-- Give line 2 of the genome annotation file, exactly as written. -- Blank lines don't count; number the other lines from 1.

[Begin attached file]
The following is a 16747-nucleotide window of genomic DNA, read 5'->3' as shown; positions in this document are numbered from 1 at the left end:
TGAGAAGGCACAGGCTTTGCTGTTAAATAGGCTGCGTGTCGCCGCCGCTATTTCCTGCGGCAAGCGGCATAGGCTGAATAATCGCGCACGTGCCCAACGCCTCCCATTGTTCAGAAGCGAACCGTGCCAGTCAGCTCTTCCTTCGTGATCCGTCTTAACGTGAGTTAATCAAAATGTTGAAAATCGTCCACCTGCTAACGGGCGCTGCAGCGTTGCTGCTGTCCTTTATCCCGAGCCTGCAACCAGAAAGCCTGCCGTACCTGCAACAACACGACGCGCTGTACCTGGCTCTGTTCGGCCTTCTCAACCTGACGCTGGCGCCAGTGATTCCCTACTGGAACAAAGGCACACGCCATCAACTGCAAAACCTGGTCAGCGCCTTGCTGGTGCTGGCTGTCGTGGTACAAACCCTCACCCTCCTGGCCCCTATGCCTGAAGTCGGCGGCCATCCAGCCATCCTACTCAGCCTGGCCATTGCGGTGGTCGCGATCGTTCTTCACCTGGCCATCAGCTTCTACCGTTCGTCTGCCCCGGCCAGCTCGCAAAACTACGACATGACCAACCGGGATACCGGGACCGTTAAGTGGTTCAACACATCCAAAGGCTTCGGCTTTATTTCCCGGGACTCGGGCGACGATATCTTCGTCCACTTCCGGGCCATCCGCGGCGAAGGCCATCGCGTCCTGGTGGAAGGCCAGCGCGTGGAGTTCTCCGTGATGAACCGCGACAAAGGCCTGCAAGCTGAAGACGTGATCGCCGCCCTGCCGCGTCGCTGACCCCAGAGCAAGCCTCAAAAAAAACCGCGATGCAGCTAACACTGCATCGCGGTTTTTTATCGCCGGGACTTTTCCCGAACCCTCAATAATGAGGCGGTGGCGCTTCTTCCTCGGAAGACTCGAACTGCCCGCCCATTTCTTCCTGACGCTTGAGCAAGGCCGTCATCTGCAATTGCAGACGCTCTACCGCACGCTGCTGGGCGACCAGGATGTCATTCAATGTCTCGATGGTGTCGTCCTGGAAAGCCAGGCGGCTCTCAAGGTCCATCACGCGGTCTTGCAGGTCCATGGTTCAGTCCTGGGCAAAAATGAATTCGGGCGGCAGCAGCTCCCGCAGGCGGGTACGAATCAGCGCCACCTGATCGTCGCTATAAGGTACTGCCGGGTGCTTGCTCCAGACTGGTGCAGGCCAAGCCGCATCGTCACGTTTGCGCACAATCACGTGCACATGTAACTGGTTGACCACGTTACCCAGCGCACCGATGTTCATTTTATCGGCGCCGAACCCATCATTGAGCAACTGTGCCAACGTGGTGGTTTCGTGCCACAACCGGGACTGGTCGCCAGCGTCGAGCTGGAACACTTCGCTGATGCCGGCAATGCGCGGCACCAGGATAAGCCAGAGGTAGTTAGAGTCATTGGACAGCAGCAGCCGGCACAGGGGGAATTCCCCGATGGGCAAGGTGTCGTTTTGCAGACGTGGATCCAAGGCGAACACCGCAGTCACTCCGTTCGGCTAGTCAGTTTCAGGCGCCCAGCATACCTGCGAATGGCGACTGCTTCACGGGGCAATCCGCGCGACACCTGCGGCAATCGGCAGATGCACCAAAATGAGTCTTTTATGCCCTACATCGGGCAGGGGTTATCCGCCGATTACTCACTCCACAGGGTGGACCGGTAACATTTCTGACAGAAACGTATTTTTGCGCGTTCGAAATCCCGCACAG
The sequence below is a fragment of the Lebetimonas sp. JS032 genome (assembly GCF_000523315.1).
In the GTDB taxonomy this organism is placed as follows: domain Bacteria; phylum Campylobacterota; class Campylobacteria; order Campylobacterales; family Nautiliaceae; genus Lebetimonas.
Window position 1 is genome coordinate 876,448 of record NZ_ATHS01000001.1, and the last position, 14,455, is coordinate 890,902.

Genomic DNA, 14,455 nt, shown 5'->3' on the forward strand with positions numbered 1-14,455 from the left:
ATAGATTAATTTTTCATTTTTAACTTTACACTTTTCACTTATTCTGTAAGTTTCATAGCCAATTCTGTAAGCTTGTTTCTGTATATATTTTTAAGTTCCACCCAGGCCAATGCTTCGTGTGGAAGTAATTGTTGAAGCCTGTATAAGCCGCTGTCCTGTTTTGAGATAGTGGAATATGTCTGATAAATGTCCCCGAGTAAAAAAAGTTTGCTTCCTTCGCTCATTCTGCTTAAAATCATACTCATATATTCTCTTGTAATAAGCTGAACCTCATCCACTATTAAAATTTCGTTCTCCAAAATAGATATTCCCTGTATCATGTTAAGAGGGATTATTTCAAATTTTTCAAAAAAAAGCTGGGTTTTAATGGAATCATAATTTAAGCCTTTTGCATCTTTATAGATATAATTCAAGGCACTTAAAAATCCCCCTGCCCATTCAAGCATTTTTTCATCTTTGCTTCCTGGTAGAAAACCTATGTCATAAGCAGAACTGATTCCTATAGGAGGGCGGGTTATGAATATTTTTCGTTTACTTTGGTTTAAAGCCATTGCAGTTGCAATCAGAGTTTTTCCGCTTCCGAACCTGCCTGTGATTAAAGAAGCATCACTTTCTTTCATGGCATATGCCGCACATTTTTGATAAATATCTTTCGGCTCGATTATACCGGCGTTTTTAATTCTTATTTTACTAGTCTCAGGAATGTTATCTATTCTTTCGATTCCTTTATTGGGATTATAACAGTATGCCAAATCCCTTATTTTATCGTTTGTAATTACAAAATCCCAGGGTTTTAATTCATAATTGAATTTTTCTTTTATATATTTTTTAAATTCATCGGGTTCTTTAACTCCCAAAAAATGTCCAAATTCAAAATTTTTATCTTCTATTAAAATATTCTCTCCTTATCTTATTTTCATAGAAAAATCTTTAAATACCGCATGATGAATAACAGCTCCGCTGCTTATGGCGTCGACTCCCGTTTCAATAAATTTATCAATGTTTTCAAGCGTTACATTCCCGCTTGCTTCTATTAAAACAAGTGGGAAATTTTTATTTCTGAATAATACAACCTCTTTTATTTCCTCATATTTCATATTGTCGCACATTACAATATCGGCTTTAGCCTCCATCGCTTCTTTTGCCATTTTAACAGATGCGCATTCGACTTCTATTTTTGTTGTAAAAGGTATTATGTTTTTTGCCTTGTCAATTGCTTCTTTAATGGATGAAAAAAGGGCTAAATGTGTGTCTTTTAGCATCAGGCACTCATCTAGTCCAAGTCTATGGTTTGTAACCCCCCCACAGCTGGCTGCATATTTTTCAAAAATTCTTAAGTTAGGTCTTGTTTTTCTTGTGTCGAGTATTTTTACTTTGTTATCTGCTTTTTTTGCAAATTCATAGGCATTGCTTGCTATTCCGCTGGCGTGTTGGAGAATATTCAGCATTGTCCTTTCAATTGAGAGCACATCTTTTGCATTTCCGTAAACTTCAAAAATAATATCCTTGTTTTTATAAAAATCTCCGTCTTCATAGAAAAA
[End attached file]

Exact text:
TGAGAAGGCACAGGCTTTGCTGTTAAATAGGCTGCGTGTCGCCGCCGCTATTTCCTGCGGCAAGCGGCATAGGCTGAATAATCGCGCACGTGCCCAACGCCTCCCATTGTTCAGAAGCGAACCGTGCCAGTCAGCTCTTCCTTCGTGATCCGTCTTAACGTGAGTTAATCAAAATGTTGAAAATCGTCCACCTGCTAACGGGCGCTGCAGCGTTGCTGCTGTCCTTTATCCCGAGCCTGCAACCAGAAAGCCTGCCGTACCTGCAACAACACGACGCGCTGTACCTGGCTCTGTTCGGCCTTCTCAACCTGACGCTGGCGCCAGTGATTCCCTACTGGAACAAAGGCACACGCCATCAACTGCAAAACCTGGTCAGCGCCTTGCTGGTGCTGGCTGTCGTGGTACAAACCCTCACCCTCCTGGCCCCTATGCCTGAAGTCGGCGGCCATCCAGCCATCCTACTCAGCCTGGCCATTGCGGTGGTCGCGATCGTTCTTCACCTGGCCATCAGCTTCTACCGTTCGTCTGCCCCGGCCAGCTCGCAAAACTACGACATGACCAACCGGGATACCGGGACCGTTAAGTGGTTCAACACATCCAAAGGCTTCGGCTTTATTTCCCGGGACTCGGGCGACGATATCTTCGTCCACTTCCGGGCCATCCGCGGCGAAGGCCATCGCGTCCTGGTGGAAGGCCAGCGCGTGGAGTTCTCCGTGATGAACCGCGACAAAGGCCTGCAAGCTGAAGACGTGATCGCCGCCCTGCCGCGTCGCTGACCCCAGAGCAAGCCTCAAAAAAAACCGCGATGCAGCTAACACTGCATCGCGGTTTTTTATCGCCGGGACTTTTCCCGAACCCTCAATAATGAGGCGGTGGCGCTTCTTCCTCGGAAGACTCGAACTGCCCGCCCATTTCTTCCTGACGCTTGAGCAAGGCCGTCATCTGCAATTGCAGACGCTCTACCGCACGCTGCTGGGCGACCAGGATGTCATTCAATGTCTCGATGGTGTCGTCCTGGAAAGCCAGGCGGCTCTCAAGGTCCATCACGCGGTCTTGCAGGTCCATGGTTCAGTCCTGGGCAAAAATGAATTCGGGCGGCAGCAGCTCCCGCAGGCGGGTACGAATCAGCGCCACCTGATCGTCGCTATAAGGTACTGCCGGGTGCTTGCTCCAGACTGGTGCAGGCCAAGCCGCATCGTCACGTTTGCGCACAATCACGTGCACATGTAACTGGTTGACCACGTTACCCAGCGCACCGATGTTCATTTTATCGGCGCCGAACCCATCATTGAGCAACTGTGCCAACGTGGTGGTTTCGTGCCACAACCGGGACTGGTCGCCAGCGTCGAGCTGGAACACTTCGCTGATGCCGGCAATGCGCGGCACCAGGATAAGCCAGAGGTAGTTAGAGTCATTGGACAGCAGCAGCCGGCACAGGGGGAATTCCCCGATGGGCAAGGTGTCGTTTTGCAGACGTGGATCCAAGGCGAACACCGCAGTCACTCCGTTCGGCTAGTCAGTTTCAGGCGCCCAGCATACCTGCGAATGGCGACTGCTTCACGGGGCAATCCGCGCGACACCTGCGGCAATCGGCAGATGCACCAAAATGAGTCTTTTATGCCCTACATCGGGCAGGGGTTATCCGCCGATTACTCACTCCACAGGGTGGACCGGTAACATTTCTGACAGAAACGTATTTTTGCGCGTTCGAAATCCCGCACAG